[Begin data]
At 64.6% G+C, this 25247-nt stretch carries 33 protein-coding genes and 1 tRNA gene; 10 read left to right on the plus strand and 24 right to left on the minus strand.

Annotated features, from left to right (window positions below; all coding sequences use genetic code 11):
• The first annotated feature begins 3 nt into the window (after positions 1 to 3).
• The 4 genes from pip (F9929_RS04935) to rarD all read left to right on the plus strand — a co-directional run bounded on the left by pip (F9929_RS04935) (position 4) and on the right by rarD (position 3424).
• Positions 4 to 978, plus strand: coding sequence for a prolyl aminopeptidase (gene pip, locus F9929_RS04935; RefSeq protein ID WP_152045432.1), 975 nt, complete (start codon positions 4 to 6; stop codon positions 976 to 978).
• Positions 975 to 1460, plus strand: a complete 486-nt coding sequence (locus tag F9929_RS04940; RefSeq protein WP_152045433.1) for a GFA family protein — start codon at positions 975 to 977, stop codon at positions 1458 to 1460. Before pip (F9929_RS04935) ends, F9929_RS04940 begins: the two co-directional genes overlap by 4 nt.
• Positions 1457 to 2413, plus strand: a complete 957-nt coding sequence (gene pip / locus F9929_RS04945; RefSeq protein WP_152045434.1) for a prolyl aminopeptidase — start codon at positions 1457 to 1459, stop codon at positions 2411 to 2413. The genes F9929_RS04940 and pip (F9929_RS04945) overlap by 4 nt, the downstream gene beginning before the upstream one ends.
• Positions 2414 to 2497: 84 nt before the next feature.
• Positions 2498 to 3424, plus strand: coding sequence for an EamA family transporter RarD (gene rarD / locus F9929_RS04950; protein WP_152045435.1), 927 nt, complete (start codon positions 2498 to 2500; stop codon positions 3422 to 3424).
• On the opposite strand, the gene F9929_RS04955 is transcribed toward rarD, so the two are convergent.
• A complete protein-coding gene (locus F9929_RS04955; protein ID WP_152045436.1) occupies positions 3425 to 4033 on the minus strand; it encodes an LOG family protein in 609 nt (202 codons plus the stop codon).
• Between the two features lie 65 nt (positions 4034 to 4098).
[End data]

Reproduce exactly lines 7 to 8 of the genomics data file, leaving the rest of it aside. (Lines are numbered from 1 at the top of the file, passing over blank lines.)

• Positions 1457 to 2413, plus strand: a complete 957-nt coding sequence (gene pip / locus F9929_RS04945; RefSeq protein WP_152045434.1) for a prolyl aminopeptidase — start codon at positions 1457 to 1459, stop codon at positions 2411 to 2413. The genes F9929_RS04940 and pip (F9929_RS04945) overlap by 4 nt, the downstream gene beginning before the upstream one ends.
• Positions 2414 to 2497: 84 nt before the next feature.